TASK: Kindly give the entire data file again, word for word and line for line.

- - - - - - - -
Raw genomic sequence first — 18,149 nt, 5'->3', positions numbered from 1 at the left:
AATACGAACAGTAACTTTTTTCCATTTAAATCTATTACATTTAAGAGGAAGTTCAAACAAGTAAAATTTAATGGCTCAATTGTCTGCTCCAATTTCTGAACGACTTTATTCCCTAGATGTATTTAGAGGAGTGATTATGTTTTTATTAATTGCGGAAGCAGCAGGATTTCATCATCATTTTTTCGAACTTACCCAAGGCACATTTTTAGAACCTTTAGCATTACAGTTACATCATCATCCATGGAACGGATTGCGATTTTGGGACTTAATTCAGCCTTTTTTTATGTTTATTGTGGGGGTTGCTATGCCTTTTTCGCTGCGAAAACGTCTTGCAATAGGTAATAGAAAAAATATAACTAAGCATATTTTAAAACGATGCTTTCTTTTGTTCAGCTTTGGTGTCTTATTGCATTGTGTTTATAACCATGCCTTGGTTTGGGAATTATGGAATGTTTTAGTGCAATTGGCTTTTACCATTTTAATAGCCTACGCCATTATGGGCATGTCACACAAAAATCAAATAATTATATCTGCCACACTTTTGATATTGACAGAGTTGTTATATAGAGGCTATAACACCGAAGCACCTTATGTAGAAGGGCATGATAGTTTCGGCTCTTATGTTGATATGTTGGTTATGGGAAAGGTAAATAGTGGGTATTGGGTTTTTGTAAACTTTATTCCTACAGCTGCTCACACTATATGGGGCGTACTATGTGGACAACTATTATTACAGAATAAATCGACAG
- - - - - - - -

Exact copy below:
Raw genomic sequence first — 18,149 nt, 5'->3', positions numbered from 1 at the left:
AATACGAACAGTAACTTTTTTCCATTTAAATCTATTACATTTAAGAGGAAGTTCAAACAAGTAAAATTTAATGGCTCAATTGTCTGCTCCAATTTCTGAACGACTTTATTCCCTAGATGTATTTAGAGGAGTGATTATGTTTTTATTAATTGCGGAAGCAGCAGGATTTCATCATCATTTTTTCGAACTTACCCAAGGCACATTTTTAGAACCTTTAGCATTACAGTTACATCATCATCCATGGAACGGATTGCGATTTTGGGACTTAATTCAGCCTTTTTTTATGTTTATTGTGGGGGTTGCTATGCCTTTTTCGCTGCGAAAACGTCTTGCAATAGGTAATAGAAAAAATATAACTAAGCATATTTTAAAACGATGCTTTCTTTTGTTCAGCTTTGGTGTCTTATTGCATTGTGTTTATAACCATGCCTTGGTTTGGGAATTATGGAATGTTTTAGTGCAATTGGCTTTTACCATTTTAATAGCCTACGCCATTATGGGCATGTCACACAAAAATCAAATAATTATATCTGCCACACTTTTGATATTGACAGAGTTGTTATATAGAGGCTATAACACCGAAGCACCTTATGTAGAAGGGCATGATAGTTTCGGCTCTTATGTTGATATGTTGGTTATGGGAAAGGTAAATAGTGGGTATTGGGTTTTTGTAAACTTTATTCCTACAGCTGCTCACACTATATGGGGCGTACTATGTGGACAACTATTATTACAGAATAAATCGACAG